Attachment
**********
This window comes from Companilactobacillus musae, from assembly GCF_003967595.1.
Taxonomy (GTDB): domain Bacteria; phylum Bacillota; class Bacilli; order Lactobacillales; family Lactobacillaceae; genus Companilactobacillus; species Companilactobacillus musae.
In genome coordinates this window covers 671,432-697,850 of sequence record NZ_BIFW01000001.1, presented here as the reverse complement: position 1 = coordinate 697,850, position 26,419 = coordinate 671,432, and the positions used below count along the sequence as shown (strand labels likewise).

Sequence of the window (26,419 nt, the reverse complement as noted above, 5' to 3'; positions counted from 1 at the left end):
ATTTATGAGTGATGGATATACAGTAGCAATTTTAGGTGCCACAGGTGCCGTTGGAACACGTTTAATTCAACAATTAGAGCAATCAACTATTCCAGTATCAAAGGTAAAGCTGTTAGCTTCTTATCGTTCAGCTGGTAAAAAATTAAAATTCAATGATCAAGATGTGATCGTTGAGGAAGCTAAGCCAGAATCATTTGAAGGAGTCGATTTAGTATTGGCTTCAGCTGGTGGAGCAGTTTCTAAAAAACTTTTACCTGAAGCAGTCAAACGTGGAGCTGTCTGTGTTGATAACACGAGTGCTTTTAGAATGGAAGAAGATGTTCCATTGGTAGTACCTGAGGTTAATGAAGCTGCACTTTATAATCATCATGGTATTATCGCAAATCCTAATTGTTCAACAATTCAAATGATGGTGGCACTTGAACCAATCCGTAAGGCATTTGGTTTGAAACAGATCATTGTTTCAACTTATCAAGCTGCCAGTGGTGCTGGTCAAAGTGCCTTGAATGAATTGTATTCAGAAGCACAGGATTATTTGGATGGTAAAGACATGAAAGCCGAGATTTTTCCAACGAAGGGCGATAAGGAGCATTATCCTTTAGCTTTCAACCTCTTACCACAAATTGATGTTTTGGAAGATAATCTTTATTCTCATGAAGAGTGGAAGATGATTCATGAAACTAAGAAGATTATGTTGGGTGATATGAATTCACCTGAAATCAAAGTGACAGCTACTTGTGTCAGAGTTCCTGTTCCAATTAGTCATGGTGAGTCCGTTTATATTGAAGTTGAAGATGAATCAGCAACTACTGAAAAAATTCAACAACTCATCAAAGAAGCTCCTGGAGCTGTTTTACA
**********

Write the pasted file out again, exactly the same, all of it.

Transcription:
This window comes from Companilactobacillus musae, from assembly GCF_003967595.1.
Taxonomy (GTDB): domain Bacteria; phylum Bacillota; class Bacilli; order Lactobacillales; family Lactobacillaceae; genus Companilactobacillus; species Companilactobacillus musae.
In genome coordinates this window covers 671,432-697,850 of sequence record NZ_BIFW01000001.1, presented here as the reverse complement: position 1 = coordinate 697,850, position 26,419 = coordinate 671,432, and the positions used below count along the sequence as shown (strand labels likewise).

Sequence of the window (26,419 nt, the reverse complement as noted above, 5' to 3'; positions counted from 1 at the left end):
ATTTATGAGTGATGGATATACAGTAGCAATTTTAGGTGCCACAGGTGCCGTTGGAACACGTTTAATTCAACAATTAGAGCAATCAACTATTCCAGTATCAAAGGTAAAGCTGTTAGCTTCTTATCGTTCAGCTGGTAAAAAATTAAAATTCAATGATCAAGATGTGATCGTTGAGGAAGCTAAGCCAGAATCATTTGAAGGAGTCGATTTAGTATTGGCTTCAGCTGGTGGAGCAGTTTCTAAAAAACTTTTACCTGAAGCAGTCAAACGTGGAGCTGTCTGTGTTGATAACACGAGTGCTTTTAGAATGGAAGAAGATGTTCCATTGGTAGTACCTGAGGTTAATGAAGCTGCACTTTATAATCATCATGGTATTATCGCAAATCCTAATTGTTCAACAATTCAAATGATGGTGGCACTTGAACCAATCCGTAAGGCATTTGGTTTGAAACAGATCATTGTTTCAACTTATCAAGCTGCCAGTGGTGCTGGTCAAAGTGCCTTGAATGAATTGTATTCAGAAGCACAGGATTATTTGGATGGTAAAGACATGAAAGCCGAGATTTTTCCAACGAAGGGCGATAAGGAGCATTATCCTTTAGCTTTCAACCTCTTACCACAAATTGATGTTTTGGAAGATAATCTTTATTCTCATGAAGAGTGGAAGATGATTCATGAAACTAAGAAGATTATGTTGGGTGATATGAATTCACCTGAAATCAAAGTGACAGCTACTTGTGTCAGAGTTCCTGTTCCAATTAGTCATGGTGAGTCCGTTTATATTGAAGTTGAAGATGAATCAGCAACTACTGAAAAAATTCAACAACTCATCAAAGAAGCTCCTGGAGCTGTTTTACA